By tendering the issue as appears in the record the defendant admitted the plaintiff’s right to recover, unless the policy sued upon was obtained by means of false or fraudulent representations or concealments, and also assumed the burden of establishing the fraud. The evidence is sharply in conflict. The plaintiff’s evidence tends to show that he told the agent of the defendant at the time the application for the insurance was made that he had a fracture of the skull from which he had entirely recovered, and that when the plaintiff offered to tell more of his illnesses, the agent of the defendant declared that since the plaintiff had recovered from the fracture, it would not be necessary for him to give other information. The evidence of the defendant tends to show that the plaintiff had suffered other illnesses not shown in the application for insurance, and made no effort to make known any other *346illnesses than the fracture of the slmll from which he said he had recovered. The court answered the issue in favor of the plaintiff and against the defendant, and since there was sufficient evidence to sustain such answer, the assignments of error based upon the court’s refusal to grant a judgment as of nonsuit are untenable.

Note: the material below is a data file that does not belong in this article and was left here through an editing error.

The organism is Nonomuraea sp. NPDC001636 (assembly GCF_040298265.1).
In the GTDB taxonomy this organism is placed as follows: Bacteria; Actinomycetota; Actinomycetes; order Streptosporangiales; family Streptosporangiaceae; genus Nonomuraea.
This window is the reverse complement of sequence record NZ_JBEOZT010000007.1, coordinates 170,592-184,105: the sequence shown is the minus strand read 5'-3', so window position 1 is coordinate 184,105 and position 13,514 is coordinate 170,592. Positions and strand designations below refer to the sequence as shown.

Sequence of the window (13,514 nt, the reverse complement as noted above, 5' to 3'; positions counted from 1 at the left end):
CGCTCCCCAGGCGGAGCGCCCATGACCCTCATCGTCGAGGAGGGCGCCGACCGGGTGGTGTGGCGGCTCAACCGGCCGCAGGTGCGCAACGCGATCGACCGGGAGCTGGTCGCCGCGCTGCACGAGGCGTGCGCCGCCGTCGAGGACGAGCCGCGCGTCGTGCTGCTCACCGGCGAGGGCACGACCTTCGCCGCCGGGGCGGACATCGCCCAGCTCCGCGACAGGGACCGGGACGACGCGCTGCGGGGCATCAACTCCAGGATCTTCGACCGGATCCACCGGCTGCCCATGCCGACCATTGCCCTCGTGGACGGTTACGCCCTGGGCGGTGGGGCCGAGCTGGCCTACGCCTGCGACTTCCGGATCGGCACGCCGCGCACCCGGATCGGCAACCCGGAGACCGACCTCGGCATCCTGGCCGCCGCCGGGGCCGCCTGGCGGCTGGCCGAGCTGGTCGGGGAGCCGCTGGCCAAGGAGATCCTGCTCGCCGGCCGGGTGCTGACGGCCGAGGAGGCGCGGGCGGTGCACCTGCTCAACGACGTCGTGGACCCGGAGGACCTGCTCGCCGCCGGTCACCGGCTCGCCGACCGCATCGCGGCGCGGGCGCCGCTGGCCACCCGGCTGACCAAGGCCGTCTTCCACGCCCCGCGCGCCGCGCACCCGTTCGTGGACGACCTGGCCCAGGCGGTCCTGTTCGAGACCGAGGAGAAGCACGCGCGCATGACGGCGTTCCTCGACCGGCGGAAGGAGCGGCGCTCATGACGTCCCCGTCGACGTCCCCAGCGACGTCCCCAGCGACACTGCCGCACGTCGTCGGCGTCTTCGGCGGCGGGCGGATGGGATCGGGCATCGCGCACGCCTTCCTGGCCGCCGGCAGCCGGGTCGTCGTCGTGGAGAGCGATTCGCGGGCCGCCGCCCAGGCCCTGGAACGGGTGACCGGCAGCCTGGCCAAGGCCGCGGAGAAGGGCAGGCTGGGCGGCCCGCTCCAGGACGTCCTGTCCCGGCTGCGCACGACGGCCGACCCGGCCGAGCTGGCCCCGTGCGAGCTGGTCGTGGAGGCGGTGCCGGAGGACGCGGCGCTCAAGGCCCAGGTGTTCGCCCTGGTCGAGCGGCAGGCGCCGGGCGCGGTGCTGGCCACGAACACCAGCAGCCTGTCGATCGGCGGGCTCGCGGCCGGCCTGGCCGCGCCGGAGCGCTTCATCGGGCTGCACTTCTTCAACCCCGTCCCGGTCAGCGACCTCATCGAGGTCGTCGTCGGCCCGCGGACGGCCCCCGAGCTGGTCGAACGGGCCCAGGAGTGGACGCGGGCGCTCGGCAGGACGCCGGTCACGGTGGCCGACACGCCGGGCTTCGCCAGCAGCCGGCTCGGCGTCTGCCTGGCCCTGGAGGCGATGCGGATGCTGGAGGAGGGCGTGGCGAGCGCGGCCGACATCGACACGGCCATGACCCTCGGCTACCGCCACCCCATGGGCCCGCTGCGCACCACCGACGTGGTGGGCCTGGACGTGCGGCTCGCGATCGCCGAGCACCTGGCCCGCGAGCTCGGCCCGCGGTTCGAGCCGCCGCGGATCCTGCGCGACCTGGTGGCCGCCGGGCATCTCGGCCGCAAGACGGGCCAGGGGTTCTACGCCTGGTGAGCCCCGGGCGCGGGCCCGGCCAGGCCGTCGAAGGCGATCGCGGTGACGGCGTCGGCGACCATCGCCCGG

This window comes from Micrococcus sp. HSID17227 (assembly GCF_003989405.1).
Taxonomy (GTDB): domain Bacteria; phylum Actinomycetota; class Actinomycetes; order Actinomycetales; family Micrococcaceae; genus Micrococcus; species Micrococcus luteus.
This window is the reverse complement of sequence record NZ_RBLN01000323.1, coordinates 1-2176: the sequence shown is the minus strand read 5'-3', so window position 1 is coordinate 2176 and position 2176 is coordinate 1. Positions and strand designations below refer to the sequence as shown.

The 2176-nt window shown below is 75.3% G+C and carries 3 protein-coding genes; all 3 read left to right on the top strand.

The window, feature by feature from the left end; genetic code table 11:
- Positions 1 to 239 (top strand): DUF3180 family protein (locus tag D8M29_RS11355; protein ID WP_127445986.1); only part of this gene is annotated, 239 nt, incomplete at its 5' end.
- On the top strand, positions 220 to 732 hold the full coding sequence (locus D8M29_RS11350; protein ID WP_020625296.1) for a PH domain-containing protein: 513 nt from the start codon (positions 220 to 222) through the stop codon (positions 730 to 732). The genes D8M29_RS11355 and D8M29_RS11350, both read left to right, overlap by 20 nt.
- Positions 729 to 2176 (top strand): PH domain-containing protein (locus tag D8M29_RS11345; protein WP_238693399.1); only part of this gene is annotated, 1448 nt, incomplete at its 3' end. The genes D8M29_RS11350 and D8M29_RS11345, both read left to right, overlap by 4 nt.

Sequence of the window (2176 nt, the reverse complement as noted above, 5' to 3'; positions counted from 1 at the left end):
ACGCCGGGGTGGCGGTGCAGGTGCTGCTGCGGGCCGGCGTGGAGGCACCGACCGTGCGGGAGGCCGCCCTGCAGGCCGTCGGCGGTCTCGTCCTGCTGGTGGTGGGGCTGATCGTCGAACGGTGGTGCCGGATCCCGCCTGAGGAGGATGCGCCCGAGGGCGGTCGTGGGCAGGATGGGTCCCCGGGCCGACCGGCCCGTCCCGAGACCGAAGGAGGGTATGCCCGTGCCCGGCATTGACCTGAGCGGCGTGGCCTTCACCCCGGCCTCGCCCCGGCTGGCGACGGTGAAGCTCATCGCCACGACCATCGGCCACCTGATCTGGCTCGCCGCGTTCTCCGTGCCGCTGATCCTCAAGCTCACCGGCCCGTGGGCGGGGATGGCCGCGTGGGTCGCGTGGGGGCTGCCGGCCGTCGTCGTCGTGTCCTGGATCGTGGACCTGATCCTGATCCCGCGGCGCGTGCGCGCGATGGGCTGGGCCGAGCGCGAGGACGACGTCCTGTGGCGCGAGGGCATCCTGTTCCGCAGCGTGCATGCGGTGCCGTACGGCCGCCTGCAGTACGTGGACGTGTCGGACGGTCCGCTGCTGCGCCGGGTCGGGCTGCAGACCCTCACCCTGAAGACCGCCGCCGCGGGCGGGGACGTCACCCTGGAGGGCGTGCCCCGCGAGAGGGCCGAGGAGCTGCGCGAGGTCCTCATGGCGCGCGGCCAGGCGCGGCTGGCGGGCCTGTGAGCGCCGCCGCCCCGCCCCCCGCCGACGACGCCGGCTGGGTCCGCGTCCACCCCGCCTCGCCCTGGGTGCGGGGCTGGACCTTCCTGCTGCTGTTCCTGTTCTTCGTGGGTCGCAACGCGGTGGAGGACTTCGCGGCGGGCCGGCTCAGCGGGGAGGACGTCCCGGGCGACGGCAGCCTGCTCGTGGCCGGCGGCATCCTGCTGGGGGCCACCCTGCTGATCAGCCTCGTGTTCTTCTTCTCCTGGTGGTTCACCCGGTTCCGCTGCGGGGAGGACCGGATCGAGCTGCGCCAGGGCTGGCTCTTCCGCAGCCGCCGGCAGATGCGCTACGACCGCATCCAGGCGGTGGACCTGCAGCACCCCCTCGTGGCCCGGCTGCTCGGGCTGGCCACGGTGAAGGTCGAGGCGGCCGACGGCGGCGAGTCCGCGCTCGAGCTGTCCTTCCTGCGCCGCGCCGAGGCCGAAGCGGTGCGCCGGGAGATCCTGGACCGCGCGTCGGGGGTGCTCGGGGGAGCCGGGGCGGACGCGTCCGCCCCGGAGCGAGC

The assignments of error based upon the court’s refusal to strike out the parol evidence as to what was said and done at the time the application for insurance was signed by the plaintiff for the reason that, it varied the terms of a written contract are likewise untenable, since when it is sought to invalidate a written instrument for fraud in its procurement, parol evidence of the fraud is admissible, and not objectionable on the ground that it varies or contradicts the written instrument; Hunter v. Sherron, 176 N. C., 226; and if parol evidence is competent to establish such an allegation of fraud, it follows that parol evidence is likewise competent to refute such an allegation.
The judgment below is
Staoy, C. J., and Brogden, Ji, dissent.